Southpaw (2015)

southpaw_2015_poster
Southpaw (2015)
  • Time: 123 min
  • Genre: Action | Drama | Sport
  • Director: Antoine Fuqua
  • Cast: Jake Gyllenhaal, Rachel McAdams, Forest Whitaker, Oona Laurence, 50 Cent

Storyline:

Boxer Billy Hope turns to trainer Tick Willis to help him get his life back on track after losing his wife in a tragic accident and his daughter to child protection services.

9 reviews

  • Southpaw reminds us that the pleasures of a genre film lie less in originality than in the quality of the performance of familiar elements. Being old-hat is a challenge not a disqualification.
    The plotline is familiar: a boxer is a single father who fights back to regain his child, title, fortune and especially self-respect. He has to fight and win in the social arena as well as in the ring. In Red Skelton’s The Clown the dad was a — spoiler alert — clown not a fighter but in The Champ he’s a fighter not a clown. Different jobs, same story. Different make-up, same emotions.
    However familiar the plot, characters, even speeches, this film still packs a punch. Credit the strong supporting cast, especially Forest Whitaker as the second trainer, Rachel McAdams as the winning doomed wife and especially Oona Lawrence as the tough but needy little daughter. Of course, Jake Gyllenhaal is no mug in the leading role. He persuades us both with his rage and his vulnerability. Odd the film wasn’t called Raging Poppa.
    The fight scenes are almost in the same heavyweight class as Scorsese’s incomparable Raging Bull. Much of the film’s dramatic and emotional wallop comes from the crimson clashes, shot in intense closeup with sharp jabbing cuts and our disorientation matching the fighters’. The plot pours the violence out of the ring into the extra-arena showbiz, where another fight causes the wife’s death.
    Billy Hope’s redemption lies in his overcoming his rage and emotional excess. He needs to do that to get back custody of his daughter. He also has to harness his anger to win the climactic fight. He almost loses it — and also the fight — when he lets his opponent’s marital taunt enflame him.
    But he recovers and wins on the strength of his change not just in character but in tactic. First, his new coach trains him to block punches instead of absorbing them in his version of Ali’s rope-a-dope. He also cultivates his surprising left hook — hence the choice of title. Going southpaw is a metaphor for Billy Hope’s radical change of character that redeems him.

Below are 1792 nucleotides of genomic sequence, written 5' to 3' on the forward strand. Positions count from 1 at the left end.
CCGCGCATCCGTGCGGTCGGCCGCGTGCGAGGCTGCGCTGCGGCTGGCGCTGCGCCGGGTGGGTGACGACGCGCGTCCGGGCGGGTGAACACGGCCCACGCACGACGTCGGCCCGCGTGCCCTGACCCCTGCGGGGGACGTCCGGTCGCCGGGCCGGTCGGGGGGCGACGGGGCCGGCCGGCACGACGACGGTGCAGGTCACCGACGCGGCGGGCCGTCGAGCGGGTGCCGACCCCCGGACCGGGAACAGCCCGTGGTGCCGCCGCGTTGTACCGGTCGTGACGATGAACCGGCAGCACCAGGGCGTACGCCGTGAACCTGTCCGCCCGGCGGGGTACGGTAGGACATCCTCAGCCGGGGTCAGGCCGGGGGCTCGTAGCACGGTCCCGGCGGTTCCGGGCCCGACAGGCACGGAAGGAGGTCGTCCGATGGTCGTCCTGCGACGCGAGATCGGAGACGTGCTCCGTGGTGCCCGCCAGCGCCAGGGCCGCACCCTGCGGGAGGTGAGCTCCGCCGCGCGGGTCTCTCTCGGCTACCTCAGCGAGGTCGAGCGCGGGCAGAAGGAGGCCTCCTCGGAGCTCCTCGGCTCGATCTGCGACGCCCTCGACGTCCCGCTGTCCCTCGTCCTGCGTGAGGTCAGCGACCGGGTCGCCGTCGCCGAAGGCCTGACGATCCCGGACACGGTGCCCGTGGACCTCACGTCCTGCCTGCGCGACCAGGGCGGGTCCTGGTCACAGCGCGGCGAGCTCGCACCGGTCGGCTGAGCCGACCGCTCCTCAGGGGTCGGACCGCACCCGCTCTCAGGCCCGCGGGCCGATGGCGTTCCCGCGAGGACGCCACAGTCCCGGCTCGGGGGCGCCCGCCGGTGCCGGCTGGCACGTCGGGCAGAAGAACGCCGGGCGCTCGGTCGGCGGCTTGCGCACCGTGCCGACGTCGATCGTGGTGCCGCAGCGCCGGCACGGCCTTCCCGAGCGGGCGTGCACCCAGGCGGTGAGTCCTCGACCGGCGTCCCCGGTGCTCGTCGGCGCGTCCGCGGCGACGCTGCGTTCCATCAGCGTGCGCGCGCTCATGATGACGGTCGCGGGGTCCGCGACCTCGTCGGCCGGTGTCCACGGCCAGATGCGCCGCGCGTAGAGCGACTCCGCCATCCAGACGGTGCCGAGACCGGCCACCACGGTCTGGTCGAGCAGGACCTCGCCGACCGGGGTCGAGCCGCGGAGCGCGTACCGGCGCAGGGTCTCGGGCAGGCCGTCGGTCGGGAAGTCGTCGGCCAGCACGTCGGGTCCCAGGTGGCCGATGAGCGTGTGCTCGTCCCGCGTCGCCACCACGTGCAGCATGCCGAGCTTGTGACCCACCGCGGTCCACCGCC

Billy (nee William) toughens his Will to succeed in his Hope, to recover his family. This is prefigured when he has his daughter spell ‘dismantle’ and ‘hopelessness.’ Billy recovers his Hope by dismantling his old character and developing a new strong reach. That’s the new wine this film pours out of the old bottle, its genre source.
    The film’s full use of scantily-clad ring-number beauties leads to another theory. Why are male-centered sports, like basketball, football, and especially boxing, always accompanied by sexy broads? There’s an erotic element in watching impressive male specimens groping each other and joining in emotional violence, especially when they’re stripped down as in basketball and boxing. (Hockey doesn’t count here.) The spectacle therefore provides exposed beautiful women to provide a hetero relief — and perhaps save us from acknowledging the homoerotic potential in macho sports. That’s why in bromances — whether Starsky and Hutch, Butch and Sundance, even down to the Ted flicks — one guy always has a girlfriend.
    Not that there’s anything wrong with that.

  • (Rating: ☆☆ ½ out of 4)

    This film is mildly recommended.

    In brief: This film never lands its knock-out punch but it does go the distance.

    GRADE: B-

    Boxing is a grueling sport, but not as grueling as sitting through the unoriginal Southpaw, a cliché-ridden heavy-weight tale of a down-on-his-luck pugilist plugging away to make his life better. The characters are light-weight replicas of real-life people, but it’s the actors, especially Jake Gyllenhaal in the lead role, who punch up this film to make it a worthy contender.